Chrome 91 will warn users when installing untrusted extensions
Google is expanding its Enhanced Safe Browsing feature in Chrome 91 to protect users when they’re installing a new extension from the Chrome Web Store.
Chrome will start displaying a new dialogue warning users to proceed with caution if an extension is not trusted by Enhanced Safe Browsing.
Google rolled out Enhanced Safe Browsing last year as an opt-in protection against phishing and malware sites, to catch instances where it missed detecting these sites before users visited them. The feature used Chrome to share more security data with the service to check dodgy URLs in real time to determine whether a site is a phishing site.
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Now Google is using Enhanced Safe Browsing to improve its management of developers who publish extensions to the Chrome Web Store. This could create obstacles for extension developers who are new to the Chrome Web Store, as it will take a few months of abiding by Google’s policies to be considered trusted.
“Any extensions built by a developer who follows the Chrome Web Store Developer Program Policies, will be considered trusted by Enhanced Safe Browsing. For new developers, it will take at least a few months of respecting these conditions to become trusted,” Badr Salmi from Google Safe Browsing and Varun Khaneja from Chrome Security explain in a blogpost.
“Eventually, we strive for all developers with compliant extensions to reach this status upon meeting these criteria. Today, this represents nearly 75% of all extensions in the Chrome Web Store and we expect this number to keep growing as new developers become trusted.”
The new framework for trusted developers follows Google’s year-long effort to clean up the Chrome Web Store from scammy and phishing extensions. Even after a crackdown last August, millions of users installed 28 malicious extensions.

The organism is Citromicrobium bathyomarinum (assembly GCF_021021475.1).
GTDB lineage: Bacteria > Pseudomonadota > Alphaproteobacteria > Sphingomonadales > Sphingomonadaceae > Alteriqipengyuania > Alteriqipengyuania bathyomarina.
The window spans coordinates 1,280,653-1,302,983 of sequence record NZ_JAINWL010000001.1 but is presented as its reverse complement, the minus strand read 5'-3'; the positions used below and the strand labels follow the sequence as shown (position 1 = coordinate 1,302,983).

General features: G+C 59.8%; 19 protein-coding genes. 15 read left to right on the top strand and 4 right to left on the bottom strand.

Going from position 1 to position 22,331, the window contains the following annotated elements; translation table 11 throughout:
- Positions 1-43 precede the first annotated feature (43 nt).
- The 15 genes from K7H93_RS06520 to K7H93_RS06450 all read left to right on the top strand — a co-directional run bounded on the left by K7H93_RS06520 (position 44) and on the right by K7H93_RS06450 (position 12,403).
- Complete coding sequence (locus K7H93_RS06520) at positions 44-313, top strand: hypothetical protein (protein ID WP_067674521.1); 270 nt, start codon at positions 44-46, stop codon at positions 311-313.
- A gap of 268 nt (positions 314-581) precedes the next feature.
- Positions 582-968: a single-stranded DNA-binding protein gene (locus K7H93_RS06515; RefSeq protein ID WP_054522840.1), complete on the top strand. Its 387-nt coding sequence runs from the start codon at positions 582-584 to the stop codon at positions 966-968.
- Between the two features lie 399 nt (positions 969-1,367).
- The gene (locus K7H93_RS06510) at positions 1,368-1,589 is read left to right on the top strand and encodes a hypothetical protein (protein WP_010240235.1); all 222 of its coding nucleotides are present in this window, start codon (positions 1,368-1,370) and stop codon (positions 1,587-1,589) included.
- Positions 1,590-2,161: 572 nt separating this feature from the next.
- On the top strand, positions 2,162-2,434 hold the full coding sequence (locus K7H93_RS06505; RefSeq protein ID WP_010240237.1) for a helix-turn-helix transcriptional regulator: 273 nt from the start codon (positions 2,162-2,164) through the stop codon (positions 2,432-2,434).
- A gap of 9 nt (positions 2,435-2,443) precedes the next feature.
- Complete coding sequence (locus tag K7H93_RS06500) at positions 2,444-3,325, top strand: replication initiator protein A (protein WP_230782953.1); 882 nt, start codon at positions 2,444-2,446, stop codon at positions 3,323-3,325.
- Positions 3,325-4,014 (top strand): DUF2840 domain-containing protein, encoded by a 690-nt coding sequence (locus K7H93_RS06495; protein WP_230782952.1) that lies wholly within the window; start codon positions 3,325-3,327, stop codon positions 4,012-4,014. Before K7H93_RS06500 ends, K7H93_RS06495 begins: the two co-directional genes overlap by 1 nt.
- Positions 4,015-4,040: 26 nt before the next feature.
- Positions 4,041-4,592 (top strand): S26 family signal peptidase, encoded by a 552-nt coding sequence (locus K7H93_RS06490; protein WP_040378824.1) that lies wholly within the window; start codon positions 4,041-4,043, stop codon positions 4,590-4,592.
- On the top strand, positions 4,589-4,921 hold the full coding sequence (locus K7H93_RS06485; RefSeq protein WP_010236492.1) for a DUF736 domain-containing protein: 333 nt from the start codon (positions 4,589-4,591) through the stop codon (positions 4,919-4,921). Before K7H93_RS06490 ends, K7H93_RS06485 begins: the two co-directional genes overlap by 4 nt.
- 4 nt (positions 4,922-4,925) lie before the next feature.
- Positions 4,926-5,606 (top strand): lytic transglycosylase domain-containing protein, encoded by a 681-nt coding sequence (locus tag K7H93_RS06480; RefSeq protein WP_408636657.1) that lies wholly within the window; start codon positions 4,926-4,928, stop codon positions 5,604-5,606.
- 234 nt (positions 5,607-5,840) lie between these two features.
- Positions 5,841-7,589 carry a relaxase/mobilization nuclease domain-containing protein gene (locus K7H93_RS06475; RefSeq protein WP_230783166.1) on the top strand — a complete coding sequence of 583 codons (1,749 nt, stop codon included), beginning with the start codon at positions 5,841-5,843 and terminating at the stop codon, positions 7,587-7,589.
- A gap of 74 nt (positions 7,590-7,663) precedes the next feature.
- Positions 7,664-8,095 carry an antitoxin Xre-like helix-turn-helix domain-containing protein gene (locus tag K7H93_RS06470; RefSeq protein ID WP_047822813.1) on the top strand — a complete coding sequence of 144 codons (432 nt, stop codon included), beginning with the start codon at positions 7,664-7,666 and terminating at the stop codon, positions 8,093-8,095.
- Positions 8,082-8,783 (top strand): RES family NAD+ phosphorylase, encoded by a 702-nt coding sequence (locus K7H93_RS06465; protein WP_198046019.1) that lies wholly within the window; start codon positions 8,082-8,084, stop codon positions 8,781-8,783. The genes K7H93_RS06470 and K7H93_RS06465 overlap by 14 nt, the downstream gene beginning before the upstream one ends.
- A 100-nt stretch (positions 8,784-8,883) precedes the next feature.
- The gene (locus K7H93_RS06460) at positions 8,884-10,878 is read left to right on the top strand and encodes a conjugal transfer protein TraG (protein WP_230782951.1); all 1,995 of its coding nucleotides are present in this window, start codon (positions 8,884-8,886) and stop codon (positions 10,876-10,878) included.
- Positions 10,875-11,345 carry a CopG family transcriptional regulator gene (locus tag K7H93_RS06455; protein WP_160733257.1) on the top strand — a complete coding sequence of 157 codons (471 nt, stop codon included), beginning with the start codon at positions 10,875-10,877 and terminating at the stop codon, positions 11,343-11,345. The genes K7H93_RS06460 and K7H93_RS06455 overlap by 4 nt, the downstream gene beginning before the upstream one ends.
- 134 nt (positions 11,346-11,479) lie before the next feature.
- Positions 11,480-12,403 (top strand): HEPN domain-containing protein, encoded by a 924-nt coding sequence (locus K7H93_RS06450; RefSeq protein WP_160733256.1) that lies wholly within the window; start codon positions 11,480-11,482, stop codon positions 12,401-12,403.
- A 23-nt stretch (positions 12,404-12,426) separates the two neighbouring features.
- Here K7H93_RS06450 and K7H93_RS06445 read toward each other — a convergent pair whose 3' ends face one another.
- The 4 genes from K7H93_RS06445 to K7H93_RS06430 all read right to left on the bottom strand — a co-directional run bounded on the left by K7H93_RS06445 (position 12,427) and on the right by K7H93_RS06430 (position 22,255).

Chrome users can opt into Enhanced Safe Browsing by going to Settings and clicking through Privacy and Security settings > Security > and then checking ‘Enhanced protection’ mode under Safe Browsing.
Users should note that this does allow the service to share data that’s temporarily linked to a Google account if the user is signed into Chrome.
But Google claims that Chrome users who do enable Enhanced Safe Browsing are successfully phished 35% less than other users, so there may be a good security reason to enable it.
Google is also bolstering download protection in Enhanced Safe Browsing to improve protections when downloading potentially risky files from the web.
Users will get a warning when it detects a suspicious file and suggests the user sends it to be scanned for further analysis. A first check is run through the standard Google Safe Browsing services.
If you choose to send the file, Chrome will upload it to Google Safe Browsing, which will scan it using its static and dynamic analysis classifiers in real time.
After a short wait, if Safe Browsing determines the file is unsafe, Chrome will display a warning. As always, you can bypass the warning and open the file without scanning. Uploaded files are deleted from Safe Browsing a short time after scanning.